Summer is well underway and that means vacations, barbecues and ... seasonal hires? For many small business owners, May through September can be incredibly busy, which means the hunt for seasonal employees is on.
Teens and college grads alike are looking for jobs and activities, and these members of the millennial generation are also interested in gaining experience that will help them stand out in future endeavors. With that in mind, small business owners might think they have some tough competition on the hiring front. But by implementing a smart summer recruitment strategy, small business owners can attract capable workers without hurting their bottom lines.
Here are three creative ways to attract millennial workers:
1. Tap into the Power of Social Media
Social media platforms have become an important resource for employers to connect with potential applicants. In fact, a recent study of 800 HR and talent acquisition professionals by Jobvite found that 89 percent of U.S. companies said they recruit through social media. Of these, two-thirds successfully hired a candidate through social networks.
Some of the most popular social media websites include Facebook, Twitter and LinkedIn, but small business owners can look even further to sites like Google+, YouTube, Pinterest and Instagram. These specific applications provide small business owners a platform to publicize their company culture-which is becoming increasingly important to younger (even seasonal) workers.
2. Make Job Postings Stand Out
Details make all the difference in obtaining top talent. Differentiate your company's job postings from your competitions' by drafting something in line with your business' personality. This will attract individuals that fit your company culture and are more suited for specific job positions, making the entire hiring process easier. A creative way to depict company culture is by including interesting content like infographics, photos and videos. Including these in job postings will give potential applicants a visual representation of what your brand is all about, and a behind-the-scenes look at current employees' day-to-day activities.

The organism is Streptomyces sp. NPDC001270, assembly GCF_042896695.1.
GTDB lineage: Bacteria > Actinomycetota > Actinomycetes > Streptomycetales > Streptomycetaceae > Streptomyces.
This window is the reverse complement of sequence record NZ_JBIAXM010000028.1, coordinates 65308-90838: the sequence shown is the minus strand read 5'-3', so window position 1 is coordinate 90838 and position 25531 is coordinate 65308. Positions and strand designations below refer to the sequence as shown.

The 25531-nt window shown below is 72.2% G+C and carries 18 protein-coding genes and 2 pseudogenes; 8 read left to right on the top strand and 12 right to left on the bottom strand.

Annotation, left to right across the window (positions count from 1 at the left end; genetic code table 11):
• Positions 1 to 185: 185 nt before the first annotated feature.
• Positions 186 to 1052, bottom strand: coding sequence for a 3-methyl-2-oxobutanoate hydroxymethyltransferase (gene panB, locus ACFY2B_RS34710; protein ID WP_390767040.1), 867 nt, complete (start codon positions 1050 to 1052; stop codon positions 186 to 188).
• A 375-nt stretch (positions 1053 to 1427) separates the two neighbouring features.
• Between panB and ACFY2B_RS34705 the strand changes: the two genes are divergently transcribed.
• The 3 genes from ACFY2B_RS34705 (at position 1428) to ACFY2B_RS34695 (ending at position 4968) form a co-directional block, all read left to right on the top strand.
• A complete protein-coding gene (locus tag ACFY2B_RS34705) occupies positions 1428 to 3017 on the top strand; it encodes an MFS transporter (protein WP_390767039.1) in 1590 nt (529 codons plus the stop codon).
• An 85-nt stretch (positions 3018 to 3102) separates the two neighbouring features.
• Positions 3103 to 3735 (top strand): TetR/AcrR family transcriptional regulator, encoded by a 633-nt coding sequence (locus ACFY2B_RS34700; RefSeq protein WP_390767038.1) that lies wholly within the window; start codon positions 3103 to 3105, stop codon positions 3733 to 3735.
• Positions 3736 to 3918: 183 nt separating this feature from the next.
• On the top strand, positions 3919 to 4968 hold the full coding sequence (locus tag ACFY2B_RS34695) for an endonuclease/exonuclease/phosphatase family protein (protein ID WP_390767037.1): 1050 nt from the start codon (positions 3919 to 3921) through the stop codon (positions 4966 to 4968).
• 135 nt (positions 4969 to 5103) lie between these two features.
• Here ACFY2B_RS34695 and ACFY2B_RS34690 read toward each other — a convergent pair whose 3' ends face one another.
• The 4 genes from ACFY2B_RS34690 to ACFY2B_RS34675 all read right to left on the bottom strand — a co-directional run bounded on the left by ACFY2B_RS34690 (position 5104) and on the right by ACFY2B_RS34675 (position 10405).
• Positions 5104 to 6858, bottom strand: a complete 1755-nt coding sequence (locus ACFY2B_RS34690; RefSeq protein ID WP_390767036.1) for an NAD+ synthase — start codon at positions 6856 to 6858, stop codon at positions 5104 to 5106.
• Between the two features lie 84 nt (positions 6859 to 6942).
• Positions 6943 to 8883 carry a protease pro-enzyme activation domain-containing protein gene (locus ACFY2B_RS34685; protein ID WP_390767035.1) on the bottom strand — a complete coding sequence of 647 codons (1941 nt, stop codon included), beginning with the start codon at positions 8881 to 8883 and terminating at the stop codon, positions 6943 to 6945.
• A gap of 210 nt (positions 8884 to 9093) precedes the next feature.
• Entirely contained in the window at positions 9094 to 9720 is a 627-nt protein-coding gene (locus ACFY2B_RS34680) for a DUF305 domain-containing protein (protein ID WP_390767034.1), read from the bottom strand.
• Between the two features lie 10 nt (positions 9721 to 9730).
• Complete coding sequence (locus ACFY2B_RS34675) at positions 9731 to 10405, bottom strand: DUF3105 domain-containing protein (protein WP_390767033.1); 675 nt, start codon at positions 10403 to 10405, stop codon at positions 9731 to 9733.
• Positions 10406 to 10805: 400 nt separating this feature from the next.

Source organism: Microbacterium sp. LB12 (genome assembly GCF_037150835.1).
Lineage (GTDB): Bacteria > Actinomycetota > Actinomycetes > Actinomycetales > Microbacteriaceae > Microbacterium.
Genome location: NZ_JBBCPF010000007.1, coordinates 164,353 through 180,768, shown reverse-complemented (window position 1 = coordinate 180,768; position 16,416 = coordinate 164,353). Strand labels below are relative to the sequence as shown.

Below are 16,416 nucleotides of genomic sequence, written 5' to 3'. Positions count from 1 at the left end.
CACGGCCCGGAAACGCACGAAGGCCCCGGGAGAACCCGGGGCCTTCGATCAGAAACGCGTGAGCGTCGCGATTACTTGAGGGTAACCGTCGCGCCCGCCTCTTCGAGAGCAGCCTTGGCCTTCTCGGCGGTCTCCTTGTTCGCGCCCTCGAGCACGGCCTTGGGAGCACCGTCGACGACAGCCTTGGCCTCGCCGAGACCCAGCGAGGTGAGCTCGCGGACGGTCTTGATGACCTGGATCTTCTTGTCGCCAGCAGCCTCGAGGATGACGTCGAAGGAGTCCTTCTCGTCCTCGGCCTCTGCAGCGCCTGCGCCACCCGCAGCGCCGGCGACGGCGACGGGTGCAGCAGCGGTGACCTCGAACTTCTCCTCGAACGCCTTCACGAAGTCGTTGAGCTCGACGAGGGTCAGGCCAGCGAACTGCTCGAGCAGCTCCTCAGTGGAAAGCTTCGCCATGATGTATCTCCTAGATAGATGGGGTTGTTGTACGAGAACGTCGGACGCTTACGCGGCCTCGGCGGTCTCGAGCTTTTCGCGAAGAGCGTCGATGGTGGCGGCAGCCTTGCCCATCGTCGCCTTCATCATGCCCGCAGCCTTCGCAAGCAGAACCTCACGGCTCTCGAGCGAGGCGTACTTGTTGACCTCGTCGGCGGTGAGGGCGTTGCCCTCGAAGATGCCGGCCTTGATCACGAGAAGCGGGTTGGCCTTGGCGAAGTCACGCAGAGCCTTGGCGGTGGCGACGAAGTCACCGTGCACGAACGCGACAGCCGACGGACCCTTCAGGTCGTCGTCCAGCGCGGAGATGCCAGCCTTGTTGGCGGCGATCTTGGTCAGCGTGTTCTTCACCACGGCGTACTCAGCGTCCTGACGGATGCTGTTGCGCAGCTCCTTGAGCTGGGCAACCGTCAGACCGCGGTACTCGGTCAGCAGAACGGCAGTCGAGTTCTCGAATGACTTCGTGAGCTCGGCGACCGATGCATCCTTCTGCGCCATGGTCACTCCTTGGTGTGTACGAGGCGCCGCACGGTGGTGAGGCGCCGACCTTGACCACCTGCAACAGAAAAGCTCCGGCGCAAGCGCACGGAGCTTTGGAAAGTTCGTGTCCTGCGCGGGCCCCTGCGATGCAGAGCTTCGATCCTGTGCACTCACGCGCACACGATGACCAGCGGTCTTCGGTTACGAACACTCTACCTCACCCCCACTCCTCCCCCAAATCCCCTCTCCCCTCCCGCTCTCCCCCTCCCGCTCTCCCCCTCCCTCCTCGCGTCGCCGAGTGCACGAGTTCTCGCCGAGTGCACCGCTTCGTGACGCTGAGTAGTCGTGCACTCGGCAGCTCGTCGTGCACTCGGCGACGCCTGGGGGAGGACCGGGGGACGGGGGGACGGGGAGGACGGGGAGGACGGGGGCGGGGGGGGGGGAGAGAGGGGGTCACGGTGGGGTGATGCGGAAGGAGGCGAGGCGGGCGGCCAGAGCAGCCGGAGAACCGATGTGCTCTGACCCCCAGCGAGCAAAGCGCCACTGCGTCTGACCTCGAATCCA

3. Invest In and Publicize Training Initiatives
Qualified seasonal candidates often start looking early and rarely apply for only one job. In order to win over these candidates, businesses should have already made their summer hiring decisions but there's still time to bring on more motivated individuals.
It's important to weed out individuals who aren't willing to learn, or are only looking for a quick buck. You can do so by touting your training initiatives early on in the interview processes and gauging candidates' reactions. Seasonal employees are just that-seasonal-so small business owners will benefit from finding and training the right candidates early on.
Implementing e-learning is one way small businesses can further develop training programs while simultaneously decreasing costs and improving performance. Online tools standardize learning so your company is investing equally in all employees, which leads to a more collaborative work environment.
As long as there are busy seasons, seasonal workers will have a place in the workforce. And small business owners will continue relying on their presence. Creating a recruiting plan and keeping these creative tips in mind is all part of that process. By being prepared and following a strategy, small business owners can guarantee better hiring and business for any season.
John Swanciger is a seasoned technology executive with vast experience in team building, product marketing and strategic partner development. As CEO, he leads Manta to strengthen its current offerings, while expanding products and services for small business owners. John brings more than 15 years of experience working with high-growth business-to-business and business-to-consumer companies, including Accenture, Hotwire and Starwood Hotels & Resorts Worldwide, Inc. Most recently, he was Switchfly's chief commercial officer. John is a board director at Liftopia and received a bachelor's degree in finance from Boston College.